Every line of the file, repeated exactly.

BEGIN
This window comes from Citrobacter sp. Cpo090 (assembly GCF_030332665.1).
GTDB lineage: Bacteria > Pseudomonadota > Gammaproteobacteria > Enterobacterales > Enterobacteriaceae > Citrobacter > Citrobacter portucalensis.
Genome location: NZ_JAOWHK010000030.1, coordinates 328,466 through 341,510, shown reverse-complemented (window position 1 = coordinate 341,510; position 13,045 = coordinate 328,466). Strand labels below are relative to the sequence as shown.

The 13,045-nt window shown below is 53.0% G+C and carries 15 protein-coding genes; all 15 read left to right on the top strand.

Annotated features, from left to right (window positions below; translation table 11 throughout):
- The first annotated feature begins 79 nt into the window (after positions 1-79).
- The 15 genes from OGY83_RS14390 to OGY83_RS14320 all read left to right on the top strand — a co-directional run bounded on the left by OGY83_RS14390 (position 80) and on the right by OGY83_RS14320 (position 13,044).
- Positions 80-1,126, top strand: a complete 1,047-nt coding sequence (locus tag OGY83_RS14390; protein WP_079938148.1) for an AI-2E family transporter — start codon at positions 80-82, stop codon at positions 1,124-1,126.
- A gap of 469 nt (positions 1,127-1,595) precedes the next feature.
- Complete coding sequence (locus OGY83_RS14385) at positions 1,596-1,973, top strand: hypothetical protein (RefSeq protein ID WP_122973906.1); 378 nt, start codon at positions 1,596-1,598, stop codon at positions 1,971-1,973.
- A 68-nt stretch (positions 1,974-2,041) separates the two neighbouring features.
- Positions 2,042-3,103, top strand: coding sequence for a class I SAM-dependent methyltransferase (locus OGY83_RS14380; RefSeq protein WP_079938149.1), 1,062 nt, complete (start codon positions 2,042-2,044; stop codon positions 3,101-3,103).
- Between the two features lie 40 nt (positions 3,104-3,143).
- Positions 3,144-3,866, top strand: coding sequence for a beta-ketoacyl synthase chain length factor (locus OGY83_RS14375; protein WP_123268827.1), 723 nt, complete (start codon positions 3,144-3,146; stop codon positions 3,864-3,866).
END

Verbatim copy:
This window comes from Citrobacter sp. Cpo090 (assembly GCF_030332665.1).
GTDB lineage: Bacteria > Pseudomonadota > Gammaproteobacteria > Enterobacterales > Enterobacteriaceae > Citrobacter > Citrobacter portucalensis.
Genome location: NZ_JAOWHK010000030.1, coordinates 328,466 through 341,510, shown reverse-complemented (window position 1 = coordinate 341,510; position 13,045 = coordinate 328,466). Strand labels below are relative to the sequence as shown.

The 13,045-nt window shown below is 53.0% G+C and carries 15 protein-coding genes; all 15 read left to right on the top strand.

Annotated features, from left to right (window positions below; translation table 11 throughout):
- The first annotated feature begins 79 nt into the window (after positions 1-79).
- The 15 genes from OGY83_RS14390 to OGY83_RS14320 all read left to right on the top strand — a co-directional run bounded on the left by OGY83_RS14390 (position 80) and on the right by OGY83_RS14320 (position 13,044).
- Positions 80-1,126, top strand: a complete 1,047-nt coding sequence (locus tag OGY83_RS14390; protein WP_079938148.1) for an AI-2E family transporter — start codon at positions 80-82, stop codon at positions 1,124-1,126.
- A gap of 469 nt (positions 1,127-1,595) precedes the next feature.
- Complete coding sequence (locus OGY83_RS14385) at positions 1,596-1,973, top strand: hypothetical protein (RefSeq protein ID WP_122973906.1); 378 nt, start codon at positions 1,596-1,598, stop codon at positions 1,971-1,973.
- A 68-nt stretch (positions 1,974-2,041) separates the two neighbouring features.
- Positions 2,042-3,103, top strand: coding sequence for a class I SAM-dependent methyltransferase (locus OGY83_RS14380; RefSeq protein WP_079938149.1), 1,062 nt, complete (start codon positions 2,042-2,044; stop codon positions 3,101-3,103).
- Between the two features lie 40 nt (positions 3,104-3,143).
- Positions 3,144-3,866, top strand: coding sequence for a beta-ketoacyl synthase chain length factor (locus OGY83_RS14375; protein WP_123268827.1), 723 nt, complete (start codon positions 3,144-3,146; stop codon positions 3,864-3,866).